Every song must retire. Here are my 2009 inductees for the Dog Food Money Hall of Fame — the most surrender-inducing songs of the year.

Best songs

Note: An asterisk in the list below denotes one of my daughter’s favorite dance tracks for Saturday and Sunday mornings.

Tier One

Two Weeks* — Grizzly Bear
Idiot HeartSunset Rubdown
French NavyCamera Obscura
My GirlsAnimal Collective
All the King’s MenWild Beasts
HomeEdward Sharpe and the Magnetic Zeros
Take it Easy* — Surfer Blood
Rain onWoods
Islands* — The xx
Oslo CampfirePort O’Brien

Tier Two

Chi Don’t DanceBBU
While You Wait for the Others
— Grizzly Bear
Tonight’s Today*
— Jack Peñate
Skeleton Boy
* — Friendly Fires
Lisztomania — Phoenix
Lust for Life
Pyrex Vision — Raekwon the Chef

Ghost Life — Bowerbirds
No Reasons
* — VEGA

Tier Three

Hazel * — Junior Boys
Velvet — The Big Pink
Lost Words — Ganglians
Vacationing People — Foreign Born
Suburban Beverage — Real Estate
The Now — Muzzle of Bees
Shine Blockas * — Big Boi featuring Gucci Mane
Norway — Beach House
You Don’t Know What You Do to Me — Blakroc
Ambling Alp — Yeasayer

Best album

— Grizzly Bear

Best album runners-up

Girls — Album
Built 4 Cuban Linx Pt. II — Raekwon
xx — The xx
Dragonslayer — Sunset Rubdown
The Bright Mississippi — Allen Toussaint

Note: This is jazz, not pop, but it’s super.

Best mashup

Two Weeks of Hip Hop (Dead Prez vs. Grizzly Bear)
— The Hood Internet

Best remix

Friendly Fires featuring Au Revoir Simone (Aeroplane remix)

Note: I know, it was released in ’08, but it wasn’t put on blast in our house until January ’09, and I didn’t hear anything better that came out this year.

Best video + song created from recorded clips of a legendary astronomer and physicist

Glorious Dawn
— Carl Sagan (featuring Stephen Hawking)

Best chillwave (new sub-genre of the year)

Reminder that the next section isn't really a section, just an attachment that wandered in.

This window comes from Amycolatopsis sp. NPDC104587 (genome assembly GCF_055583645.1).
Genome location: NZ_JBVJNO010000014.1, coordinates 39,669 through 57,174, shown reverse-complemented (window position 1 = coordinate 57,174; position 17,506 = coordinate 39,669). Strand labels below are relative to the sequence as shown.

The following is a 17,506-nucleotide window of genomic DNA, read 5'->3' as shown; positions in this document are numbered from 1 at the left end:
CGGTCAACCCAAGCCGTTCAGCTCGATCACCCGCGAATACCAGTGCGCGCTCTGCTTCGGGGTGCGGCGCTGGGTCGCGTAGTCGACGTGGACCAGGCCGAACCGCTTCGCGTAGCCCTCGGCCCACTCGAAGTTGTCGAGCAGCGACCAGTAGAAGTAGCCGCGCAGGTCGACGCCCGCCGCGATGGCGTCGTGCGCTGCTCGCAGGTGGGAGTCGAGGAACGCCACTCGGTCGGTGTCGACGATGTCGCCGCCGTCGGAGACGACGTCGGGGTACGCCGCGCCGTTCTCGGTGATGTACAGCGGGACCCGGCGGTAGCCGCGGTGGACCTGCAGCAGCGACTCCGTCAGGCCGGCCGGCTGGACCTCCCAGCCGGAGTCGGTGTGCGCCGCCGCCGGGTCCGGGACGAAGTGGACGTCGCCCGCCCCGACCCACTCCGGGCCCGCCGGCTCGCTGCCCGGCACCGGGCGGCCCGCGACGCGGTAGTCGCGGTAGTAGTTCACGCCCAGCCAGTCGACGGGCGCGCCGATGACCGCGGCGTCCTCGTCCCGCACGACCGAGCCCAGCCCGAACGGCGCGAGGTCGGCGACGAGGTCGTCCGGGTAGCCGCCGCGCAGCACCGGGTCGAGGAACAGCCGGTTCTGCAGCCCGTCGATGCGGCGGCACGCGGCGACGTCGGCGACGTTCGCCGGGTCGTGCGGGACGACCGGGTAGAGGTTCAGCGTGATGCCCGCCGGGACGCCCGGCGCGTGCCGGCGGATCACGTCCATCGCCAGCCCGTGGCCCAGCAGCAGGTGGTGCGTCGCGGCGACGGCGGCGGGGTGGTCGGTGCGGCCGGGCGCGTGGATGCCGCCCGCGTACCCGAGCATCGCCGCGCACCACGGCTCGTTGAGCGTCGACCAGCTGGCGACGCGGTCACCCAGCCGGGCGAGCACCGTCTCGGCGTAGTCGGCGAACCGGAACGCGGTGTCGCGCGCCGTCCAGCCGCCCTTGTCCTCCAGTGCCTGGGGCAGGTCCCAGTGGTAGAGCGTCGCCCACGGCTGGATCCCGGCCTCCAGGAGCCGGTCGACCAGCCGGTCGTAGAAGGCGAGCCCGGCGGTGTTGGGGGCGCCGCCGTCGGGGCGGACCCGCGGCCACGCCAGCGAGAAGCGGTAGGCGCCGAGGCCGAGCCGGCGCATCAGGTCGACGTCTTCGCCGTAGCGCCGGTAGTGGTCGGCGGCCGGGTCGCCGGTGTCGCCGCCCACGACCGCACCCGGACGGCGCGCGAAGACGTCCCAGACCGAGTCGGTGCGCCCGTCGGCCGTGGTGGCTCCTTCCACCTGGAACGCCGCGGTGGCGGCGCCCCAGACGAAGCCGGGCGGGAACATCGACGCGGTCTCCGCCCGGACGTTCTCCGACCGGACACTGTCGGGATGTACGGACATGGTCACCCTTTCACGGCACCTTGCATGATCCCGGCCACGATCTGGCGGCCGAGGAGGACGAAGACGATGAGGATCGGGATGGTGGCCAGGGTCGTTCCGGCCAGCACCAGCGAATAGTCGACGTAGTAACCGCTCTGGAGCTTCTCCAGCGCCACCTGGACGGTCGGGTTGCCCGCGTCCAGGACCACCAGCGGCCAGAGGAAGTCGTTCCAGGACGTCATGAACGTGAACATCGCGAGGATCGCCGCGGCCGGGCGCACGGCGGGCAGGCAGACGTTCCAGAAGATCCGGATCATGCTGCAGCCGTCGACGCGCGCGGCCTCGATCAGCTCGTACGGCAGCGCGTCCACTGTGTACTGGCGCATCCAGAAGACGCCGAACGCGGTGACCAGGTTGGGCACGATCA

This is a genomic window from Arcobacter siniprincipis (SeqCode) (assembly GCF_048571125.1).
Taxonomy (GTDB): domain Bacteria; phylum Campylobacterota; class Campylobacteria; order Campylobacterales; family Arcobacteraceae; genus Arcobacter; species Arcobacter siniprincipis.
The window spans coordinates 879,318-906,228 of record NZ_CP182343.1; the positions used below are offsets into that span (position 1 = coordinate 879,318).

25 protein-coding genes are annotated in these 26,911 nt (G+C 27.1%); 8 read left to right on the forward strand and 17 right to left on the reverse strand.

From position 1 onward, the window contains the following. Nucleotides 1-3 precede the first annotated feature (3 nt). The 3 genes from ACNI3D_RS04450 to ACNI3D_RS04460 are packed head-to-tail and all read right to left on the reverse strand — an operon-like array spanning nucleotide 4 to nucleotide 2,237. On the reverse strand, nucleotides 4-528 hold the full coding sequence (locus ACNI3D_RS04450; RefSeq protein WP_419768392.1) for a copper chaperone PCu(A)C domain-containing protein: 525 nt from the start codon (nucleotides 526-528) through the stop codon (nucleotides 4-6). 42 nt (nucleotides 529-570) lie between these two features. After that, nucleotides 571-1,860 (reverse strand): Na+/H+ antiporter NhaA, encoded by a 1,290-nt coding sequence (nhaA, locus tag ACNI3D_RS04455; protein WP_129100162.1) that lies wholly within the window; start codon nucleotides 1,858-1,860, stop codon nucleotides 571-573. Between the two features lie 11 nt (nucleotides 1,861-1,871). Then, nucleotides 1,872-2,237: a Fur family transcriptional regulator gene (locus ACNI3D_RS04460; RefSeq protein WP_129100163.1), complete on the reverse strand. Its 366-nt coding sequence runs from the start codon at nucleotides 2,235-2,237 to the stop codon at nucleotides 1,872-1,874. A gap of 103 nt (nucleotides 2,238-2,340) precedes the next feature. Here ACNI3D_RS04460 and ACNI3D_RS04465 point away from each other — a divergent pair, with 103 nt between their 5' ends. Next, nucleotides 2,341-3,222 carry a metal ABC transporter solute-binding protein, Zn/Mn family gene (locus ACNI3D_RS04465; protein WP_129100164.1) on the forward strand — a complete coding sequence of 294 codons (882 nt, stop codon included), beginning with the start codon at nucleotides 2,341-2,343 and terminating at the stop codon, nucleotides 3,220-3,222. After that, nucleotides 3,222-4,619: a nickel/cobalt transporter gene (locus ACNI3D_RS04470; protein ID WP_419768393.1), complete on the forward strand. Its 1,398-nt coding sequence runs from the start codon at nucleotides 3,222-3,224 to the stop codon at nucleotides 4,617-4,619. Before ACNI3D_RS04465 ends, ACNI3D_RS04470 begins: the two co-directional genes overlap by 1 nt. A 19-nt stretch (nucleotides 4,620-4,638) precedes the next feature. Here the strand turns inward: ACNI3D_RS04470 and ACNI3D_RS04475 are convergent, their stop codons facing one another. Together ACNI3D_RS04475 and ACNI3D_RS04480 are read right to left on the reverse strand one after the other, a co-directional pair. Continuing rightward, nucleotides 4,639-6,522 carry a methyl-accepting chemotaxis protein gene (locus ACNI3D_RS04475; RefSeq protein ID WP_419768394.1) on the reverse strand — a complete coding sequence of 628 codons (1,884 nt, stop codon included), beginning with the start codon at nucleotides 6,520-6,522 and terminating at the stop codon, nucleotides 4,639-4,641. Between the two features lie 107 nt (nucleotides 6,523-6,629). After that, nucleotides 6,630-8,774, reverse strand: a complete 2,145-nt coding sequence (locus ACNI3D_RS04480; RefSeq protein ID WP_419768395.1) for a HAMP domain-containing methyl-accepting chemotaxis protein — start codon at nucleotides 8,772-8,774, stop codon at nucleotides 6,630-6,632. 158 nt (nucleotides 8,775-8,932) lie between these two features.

Feel It All Around
— Washed Out
Green Knight — Memory Tapes
Fire Ant — Bibio
Weak 4 Me — Nite Jewel
Last One Awake — Memory Cassette
Terminally Chill — Neon Indian

Most Annoying

At least in indie and mp3 blog circles, 2009 was the year of AnCo. They started the year with a much-anticipated, inevitably-leaked full length album, and ended it with a heralded EP. They narrowly escaped the list below because they produced interesting music throughout 2009, but when will the AnCo hype machine take a breather?

Here are the bands that I think were overhyped and overrated in 2009.

The Antlers — I know that music critics loved “Hospice”, but it was a bit too whiny and monotonous for my tastes.

YACHT — Psychic City was amusing the first few times I heard it, but the other tracks from this album annoyed me.

The Dirty Projectors — If I’m just not sophisticated enough to appreciate the dissonance and tempo changes, then so be it.

Wilco — Just because I’m a dad, that doesn’t mean I have to like dad-rock.

Modest Mouse — I know they didn’t realease a full-length album in 2009, but I’ve heard plenty of the EP they put out. After This Is a Long Drive for Someone with Nothing to Think About and The Lonesome Crowded West, I would have never guessed their music could be boring after Johnny Marr joined the band (not that it’s his fault). Oh, and Isaac never screams like he used to (that’s a bad thing).

The Very Best — Someone explain to me why they are so widely adored by critics.